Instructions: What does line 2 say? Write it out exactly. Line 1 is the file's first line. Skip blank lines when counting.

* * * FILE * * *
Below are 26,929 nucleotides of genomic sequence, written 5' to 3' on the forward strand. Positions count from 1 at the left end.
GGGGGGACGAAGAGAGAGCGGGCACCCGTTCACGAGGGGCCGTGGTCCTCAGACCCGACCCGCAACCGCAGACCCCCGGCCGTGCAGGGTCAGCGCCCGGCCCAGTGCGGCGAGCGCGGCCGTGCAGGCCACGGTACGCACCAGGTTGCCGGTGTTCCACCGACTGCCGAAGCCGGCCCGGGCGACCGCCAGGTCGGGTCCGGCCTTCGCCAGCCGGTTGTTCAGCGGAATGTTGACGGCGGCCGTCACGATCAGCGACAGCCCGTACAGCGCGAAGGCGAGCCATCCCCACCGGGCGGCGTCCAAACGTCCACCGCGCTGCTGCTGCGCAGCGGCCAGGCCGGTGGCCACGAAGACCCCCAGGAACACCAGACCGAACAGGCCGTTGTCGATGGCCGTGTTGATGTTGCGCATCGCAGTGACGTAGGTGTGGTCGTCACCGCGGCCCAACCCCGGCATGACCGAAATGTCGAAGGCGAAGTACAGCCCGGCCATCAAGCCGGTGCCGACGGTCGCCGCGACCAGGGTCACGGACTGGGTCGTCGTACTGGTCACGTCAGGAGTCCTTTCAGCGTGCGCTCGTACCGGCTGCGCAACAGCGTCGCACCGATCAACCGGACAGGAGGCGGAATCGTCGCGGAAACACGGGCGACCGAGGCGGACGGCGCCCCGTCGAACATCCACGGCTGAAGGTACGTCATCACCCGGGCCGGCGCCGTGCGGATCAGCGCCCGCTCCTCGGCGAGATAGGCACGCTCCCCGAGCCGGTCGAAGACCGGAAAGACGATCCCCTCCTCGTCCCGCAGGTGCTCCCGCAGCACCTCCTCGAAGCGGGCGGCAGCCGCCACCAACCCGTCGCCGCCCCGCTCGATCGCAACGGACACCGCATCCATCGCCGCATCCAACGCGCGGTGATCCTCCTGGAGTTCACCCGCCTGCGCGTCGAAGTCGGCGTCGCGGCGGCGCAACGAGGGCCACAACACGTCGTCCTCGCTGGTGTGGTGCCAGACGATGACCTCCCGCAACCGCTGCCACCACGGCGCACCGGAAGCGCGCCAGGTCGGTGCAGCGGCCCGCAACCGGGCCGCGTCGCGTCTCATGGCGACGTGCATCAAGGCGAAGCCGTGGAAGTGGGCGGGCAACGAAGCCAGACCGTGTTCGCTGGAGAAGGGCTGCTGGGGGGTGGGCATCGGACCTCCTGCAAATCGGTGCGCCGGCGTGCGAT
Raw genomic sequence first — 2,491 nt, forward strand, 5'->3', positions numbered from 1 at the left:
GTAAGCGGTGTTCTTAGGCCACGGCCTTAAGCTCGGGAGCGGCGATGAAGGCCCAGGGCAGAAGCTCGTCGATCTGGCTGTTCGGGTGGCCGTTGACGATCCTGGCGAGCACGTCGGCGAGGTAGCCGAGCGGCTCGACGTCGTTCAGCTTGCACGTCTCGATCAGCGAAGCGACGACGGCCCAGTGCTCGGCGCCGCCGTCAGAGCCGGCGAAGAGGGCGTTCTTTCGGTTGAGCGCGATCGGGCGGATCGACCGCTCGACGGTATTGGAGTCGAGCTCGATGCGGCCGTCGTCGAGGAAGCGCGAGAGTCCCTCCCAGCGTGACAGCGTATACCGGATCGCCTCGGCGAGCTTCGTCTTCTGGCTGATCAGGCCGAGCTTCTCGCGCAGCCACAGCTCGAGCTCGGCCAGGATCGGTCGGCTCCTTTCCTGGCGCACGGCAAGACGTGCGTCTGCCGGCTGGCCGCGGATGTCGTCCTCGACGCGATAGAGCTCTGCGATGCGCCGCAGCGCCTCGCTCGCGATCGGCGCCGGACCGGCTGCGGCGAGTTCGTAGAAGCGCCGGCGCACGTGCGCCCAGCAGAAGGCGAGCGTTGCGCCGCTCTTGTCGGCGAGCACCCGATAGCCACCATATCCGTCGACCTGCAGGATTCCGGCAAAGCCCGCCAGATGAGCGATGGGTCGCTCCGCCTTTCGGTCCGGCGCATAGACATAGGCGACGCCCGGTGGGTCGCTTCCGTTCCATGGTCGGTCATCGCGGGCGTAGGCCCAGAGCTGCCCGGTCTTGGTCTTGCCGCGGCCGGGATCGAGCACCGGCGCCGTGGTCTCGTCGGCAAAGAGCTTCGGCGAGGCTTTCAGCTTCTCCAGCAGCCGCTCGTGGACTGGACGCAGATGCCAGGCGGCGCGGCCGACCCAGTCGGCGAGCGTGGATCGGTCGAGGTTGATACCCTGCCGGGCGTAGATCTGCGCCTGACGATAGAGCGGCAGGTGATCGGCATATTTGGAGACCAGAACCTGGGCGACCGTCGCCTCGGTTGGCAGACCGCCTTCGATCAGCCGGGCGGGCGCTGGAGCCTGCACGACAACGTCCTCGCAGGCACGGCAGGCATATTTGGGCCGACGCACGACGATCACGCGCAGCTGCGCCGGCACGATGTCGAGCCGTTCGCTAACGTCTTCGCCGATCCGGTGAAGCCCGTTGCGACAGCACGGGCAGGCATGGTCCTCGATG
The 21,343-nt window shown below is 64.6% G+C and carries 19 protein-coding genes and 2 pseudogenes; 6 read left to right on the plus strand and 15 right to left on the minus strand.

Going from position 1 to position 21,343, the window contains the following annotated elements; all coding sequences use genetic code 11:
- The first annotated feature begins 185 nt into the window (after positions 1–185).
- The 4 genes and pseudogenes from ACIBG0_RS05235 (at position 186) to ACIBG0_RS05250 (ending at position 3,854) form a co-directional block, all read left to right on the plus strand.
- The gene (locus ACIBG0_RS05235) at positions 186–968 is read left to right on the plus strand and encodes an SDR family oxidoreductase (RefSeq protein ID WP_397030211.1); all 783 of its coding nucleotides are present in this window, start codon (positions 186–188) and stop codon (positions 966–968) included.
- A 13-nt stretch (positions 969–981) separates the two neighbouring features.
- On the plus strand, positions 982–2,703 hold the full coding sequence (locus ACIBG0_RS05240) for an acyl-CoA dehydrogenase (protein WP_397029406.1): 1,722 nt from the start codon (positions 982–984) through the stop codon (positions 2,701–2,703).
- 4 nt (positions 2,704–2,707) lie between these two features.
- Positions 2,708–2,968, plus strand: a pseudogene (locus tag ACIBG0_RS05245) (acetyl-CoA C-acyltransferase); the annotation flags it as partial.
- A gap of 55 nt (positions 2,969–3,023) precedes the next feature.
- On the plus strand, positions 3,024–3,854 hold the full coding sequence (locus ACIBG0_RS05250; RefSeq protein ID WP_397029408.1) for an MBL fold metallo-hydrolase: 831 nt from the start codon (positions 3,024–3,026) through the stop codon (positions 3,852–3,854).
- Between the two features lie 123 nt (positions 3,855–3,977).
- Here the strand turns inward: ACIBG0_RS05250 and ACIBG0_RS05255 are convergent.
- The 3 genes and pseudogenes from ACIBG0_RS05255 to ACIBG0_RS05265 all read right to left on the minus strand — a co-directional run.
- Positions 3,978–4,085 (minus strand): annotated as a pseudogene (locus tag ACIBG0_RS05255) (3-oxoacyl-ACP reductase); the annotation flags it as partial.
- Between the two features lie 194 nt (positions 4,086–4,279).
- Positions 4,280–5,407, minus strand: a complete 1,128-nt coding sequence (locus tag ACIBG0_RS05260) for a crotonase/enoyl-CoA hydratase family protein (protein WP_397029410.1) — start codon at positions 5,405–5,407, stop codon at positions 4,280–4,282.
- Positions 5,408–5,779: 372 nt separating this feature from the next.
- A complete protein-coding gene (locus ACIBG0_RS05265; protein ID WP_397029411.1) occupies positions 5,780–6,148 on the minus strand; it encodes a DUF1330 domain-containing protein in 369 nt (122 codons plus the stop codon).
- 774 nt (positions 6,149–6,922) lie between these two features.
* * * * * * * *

GGGGGGACGAAGAGAGAGCGGGCACCCGTTCACGAGGGGCCGTGGTCCTCAGACCCGACCCGCAACCGCAGACCCCCGGCCGTGCAGGGTCAGCGCCCGGCCCAGTGCGGCGAGCGCGGCCGTGCAGGCCACGGTACGCACCAGGTTGCCGGTGTTCCACCGACTGCCGAAGCCGGCCCGGGCGACCGCCAGGTCGGGTCCGGCCTTCGCCAGCCGGTTGTTCAGCGGAATGTTGACGGCGGCCGTCACGATCAGCGACAGCCCGTACAGCGCGAAGGCGAGCCATCCCCACCGGGCGGCGTCCAAACGTCCACCGCGCTGCTGCTGCGCAGCGGCCAGGCCGGTGGCCACGAAGACCCCCAGGAACACCAGACCGAACAGGCCGTTGTCGATGGCCGTGTTGATGTTGCGCATCGCAGTGACGTAGGTGTGGTCGTCACCGCGGCCCAACCCCGGCATGACCGAAATGTCGAAGGCGAAGTACAGCCCGGCCATCAAGCCGGTGCCGACGGTCGCCGCGACCAGGGTCACGGACTGGGTCGTCGTACTGGTCACGTCAGGAGTCCTTTCAGCGTGCGCTCGTACCGGCTGCGCAACAGCGTCGCACCGATCAACCGGACAGGAGGCGGAATCGTCGCGGAAACACGGGCGACCGAGGCGGACGGCGCCCCGTCGAACATCCACGGCTGAAGGTACGTCATCACCCGGGCCGGCGCCGTGCGGATCAGCGCCCGCTCCTCGGCGAGATAGGCACGCTCCCCGAGCCGGTCGAAGACCGGAAAGACGATCCCCTCCTCGTCCCGCAGGTGCTCCCGCAGCACCTCCTCGAAGCGGGCGGCAGCCGCCACCAACCCGTCGCCGCCCCGCTCGATCGCAACGGACACCGCATCCATCGCCGCATCCAACGCGCGGTGATCCTCCTGGAGTTCACCCGCCTGCGCGTCGAAGTCGGCGTCGCGGCGGCGCAACGAGGGCCACAACACGTCGTCCTCGCTGGTGTGGTGCCAGACGATGACCTCCCGCAACCGCTGCCACCACGGCGCACCGGAAGCGCGCCAGGTCGGTGCAGCGGCCCGCAACCGGGCCGCGTCGCGTCTCATGGCGACGTGCATCAAGGCGAAGCCGTGGAAGTGGGCGGGCAACGAAGCCAGACCGTGTTCGCTGGAGAAGGGCTGCTGGGGGGTGGGCATCGGACCTCCTGCAAATCGGTGCGCCGGCGTGCGAT